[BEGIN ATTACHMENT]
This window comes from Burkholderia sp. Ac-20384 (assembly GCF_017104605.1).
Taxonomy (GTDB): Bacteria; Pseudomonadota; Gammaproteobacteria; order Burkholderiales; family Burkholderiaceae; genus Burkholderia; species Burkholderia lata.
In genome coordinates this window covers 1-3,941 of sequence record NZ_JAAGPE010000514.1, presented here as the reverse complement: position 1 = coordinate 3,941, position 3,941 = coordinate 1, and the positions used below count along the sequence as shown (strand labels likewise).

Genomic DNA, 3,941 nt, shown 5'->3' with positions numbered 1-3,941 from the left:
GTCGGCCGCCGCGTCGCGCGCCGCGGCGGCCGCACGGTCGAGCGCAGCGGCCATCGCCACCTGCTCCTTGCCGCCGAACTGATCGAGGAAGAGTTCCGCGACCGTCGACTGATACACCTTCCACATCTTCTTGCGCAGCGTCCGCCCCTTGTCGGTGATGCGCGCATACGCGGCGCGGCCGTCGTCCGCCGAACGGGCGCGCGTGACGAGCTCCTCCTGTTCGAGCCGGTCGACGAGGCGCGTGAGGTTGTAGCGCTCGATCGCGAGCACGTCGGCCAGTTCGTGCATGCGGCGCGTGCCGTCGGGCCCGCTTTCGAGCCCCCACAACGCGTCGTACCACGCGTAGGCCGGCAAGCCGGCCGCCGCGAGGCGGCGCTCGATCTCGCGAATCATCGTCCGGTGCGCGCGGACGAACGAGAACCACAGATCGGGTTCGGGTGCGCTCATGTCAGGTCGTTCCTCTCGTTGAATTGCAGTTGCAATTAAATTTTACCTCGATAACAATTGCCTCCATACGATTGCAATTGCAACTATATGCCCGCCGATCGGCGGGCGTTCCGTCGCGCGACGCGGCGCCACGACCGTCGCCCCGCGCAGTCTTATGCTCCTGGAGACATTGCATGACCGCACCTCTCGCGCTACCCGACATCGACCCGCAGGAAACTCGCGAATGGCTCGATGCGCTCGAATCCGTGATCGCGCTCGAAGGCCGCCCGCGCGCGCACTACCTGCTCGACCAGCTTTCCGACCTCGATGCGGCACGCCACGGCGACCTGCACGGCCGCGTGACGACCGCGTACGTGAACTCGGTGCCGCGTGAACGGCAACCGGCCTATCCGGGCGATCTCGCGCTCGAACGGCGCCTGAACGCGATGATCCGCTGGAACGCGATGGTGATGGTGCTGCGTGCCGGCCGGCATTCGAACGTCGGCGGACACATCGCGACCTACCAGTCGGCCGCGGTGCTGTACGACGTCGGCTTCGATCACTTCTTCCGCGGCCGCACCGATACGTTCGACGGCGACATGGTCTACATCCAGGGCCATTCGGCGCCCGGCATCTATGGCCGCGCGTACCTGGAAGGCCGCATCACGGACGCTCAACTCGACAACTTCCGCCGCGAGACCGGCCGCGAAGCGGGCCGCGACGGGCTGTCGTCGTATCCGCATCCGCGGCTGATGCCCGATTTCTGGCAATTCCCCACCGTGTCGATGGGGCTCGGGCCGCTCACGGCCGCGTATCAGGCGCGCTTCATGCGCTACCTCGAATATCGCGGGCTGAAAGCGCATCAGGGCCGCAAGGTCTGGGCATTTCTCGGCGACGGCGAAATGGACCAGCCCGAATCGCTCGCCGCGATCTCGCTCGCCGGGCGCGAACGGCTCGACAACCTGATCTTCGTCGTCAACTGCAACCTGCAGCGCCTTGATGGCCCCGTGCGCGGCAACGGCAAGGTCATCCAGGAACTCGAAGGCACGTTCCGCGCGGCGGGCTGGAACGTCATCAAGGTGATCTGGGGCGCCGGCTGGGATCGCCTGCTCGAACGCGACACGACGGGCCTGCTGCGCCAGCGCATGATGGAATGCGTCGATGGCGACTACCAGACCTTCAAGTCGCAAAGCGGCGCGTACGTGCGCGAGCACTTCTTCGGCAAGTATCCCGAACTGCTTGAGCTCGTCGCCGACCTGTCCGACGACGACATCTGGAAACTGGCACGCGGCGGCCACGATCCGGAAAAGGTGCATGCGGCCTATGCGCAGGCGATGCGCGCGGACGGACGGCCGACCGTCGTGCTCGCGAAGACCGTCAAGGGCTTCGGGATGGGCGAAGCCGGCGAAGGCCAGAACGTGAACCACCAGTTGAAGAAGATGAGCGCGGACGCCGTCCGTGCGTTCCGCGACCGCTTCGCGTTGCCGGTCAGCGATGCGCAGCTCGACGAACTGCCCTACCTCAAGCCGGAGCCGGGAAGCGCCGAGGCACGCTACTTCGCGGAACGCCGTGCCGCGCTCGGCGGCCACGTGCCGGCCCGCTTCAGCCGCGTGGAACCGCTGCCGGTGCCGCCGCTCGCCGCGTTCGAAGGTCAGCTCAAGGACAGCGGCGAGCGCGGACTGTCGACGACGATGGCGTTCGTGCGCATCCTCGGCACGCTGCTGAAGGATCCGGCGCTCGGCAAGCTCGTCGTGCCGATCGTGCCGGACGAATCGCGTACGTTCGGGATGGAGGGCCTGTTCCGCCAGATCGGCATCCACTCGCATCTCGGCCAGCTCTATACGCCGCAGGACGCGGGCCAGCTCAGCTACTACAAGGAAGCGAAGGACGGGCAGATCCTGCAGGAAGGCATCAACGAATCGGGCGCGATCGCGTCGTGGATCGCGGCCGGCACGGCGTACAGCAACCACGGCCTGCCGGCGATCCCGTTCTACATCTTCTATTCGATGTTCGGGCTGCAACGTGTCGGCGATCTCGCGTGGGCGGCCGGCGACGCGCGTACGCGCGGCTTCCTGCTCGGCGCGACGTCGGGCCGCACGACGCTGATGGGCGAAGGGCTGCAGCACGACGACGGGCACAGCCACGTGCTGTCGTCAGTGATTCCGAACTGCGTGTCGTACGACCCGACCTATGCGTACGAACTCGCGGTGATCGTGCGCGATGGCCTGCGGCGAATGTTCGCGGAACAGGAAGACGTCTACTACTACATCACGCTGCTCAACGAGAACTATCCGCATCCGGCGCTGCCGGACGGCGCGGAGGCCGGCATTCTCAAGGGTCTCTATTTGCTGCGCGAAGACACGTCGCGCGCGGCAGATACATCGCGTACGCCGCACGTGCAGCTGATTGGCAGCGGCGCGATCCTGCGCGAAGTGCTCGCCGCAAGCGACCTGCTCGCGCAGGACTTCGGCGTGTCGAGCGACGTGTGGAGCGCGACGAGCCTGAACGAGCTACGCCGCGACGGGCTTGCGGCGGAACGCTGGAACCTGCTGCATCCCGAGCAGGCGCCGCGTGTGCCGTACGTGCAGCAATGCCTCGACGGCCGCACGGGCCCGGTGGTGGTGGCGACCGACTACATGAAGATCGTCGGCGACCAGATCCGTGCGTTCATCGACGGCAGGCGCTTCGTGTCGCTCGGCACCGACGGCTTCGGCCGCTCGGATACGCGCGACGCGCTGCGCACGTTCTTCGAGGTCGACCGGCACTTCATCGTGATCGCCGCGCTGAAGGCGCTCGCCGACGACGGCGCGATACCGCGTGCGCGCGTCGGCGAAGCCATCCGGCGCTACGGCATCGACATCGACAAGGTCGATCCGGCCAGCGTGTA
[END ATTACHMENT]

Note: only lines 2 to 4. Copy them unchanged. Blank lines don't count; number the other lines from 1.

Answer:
Taxonomy (GTDB): Bacteria; Pseudomonadota; Gammaproteobacteria; order Burkholderiales; family Burkholderiaceae; genus Burkholderia; species Burkholderia lata.
In genome coordinates this window covers 1-3,941 of sequence record NZ_JAAGPE010000514.1, presented here as the reverse complement: position 1 = coordinate 3,941, position 3,941 = coordinate 1, and the positions used below count along the sequence as shown (strand labels likewise).

Genomic DNA, 3,941 nt, shown 5'->3' with positions numbered 1-3,941 from the left: